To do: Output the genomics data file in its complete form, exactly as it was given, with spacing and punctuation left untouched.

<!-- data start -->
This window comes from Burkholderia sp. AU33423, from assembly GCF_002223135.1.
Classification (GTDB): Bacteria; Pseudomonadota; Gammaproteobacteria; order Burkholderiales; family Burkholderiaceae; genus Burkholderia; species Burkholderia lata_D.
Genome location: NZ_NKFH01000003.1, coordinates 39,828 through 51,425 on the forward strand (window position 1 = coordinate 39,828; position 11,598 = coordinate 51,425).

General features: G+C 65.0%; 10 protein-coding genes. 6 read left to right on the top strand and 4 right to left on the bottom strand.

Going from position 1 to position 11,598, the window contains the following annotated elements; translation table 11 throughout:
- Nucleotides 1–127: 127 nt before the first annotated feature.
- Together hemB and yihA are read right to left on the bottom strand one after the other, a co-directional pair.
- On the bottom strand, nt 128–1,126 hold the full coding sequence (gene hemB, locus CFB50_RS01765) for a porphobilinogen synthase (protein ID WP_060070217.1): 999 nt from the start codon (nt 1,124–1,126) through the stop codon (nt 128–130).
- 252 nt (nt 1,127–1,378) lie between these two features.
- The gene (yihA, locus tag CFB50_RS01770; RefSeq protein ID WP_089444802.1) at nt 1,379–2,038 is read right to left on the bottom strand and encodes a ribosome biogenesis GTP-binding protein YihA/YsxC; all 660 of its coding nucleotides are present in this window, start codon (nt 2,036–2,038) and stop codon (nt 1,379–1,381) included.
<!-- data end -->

This window comes from Burkholderia sp. AU33423, from assembly GCF_002223135.1.
Classification (GTDB): Bacteria; Pseudomonadota; Gammaproteobacteria; order Burkholderiales; family Burkholderiaceae; genus Burkholderia; species Burkholderia lata_D.
Genome location: NZ_NKFH01000003.1, coordinates 39,828 through 51,425 on the forward strand (window position 1 = coordinate 39,828; position 11,598 = coordinate 51,425).

General features: G+C 65.0%; 10 protein-coding genes. 6 read left to right on the top strand and 4 right to left on the bottom strand.

Going from position 1 to position 11,598, the window contains the following annotated elements; translation table 11 throughout:
- Nucleotides 1–127: 127 nt before the first annotated feature.
- Together hemB and yihA are read right to left on the bottom strand one after the other, a co-directional pair.
- On the bottom strand, nt 128–1,126 hold the full coding sequence (gene hemB, locus CFB50_RS01765) for a porphobilinogen synthase (protein ID WP_060070217.1): 999 nt from the start codon (nt 1,124–1,126) through the stop codon (nt 128–130).
- 252 nt (nt 1,127–1,378) lie between these two features.
- The gene (yihA, locus tag CFB50_RS01770; RefSeq protein ID WP_089444802.1) at nt 1,379–2,038 is read right to left on the bottom strand and encodes a ribosome biogenesis GTP-binding protein YihA/YsxC; all 660 of its coding nucleotides are present in this window, start codon (nt 2,036–2,038) and stop codon (nt 1,379–1,381) included.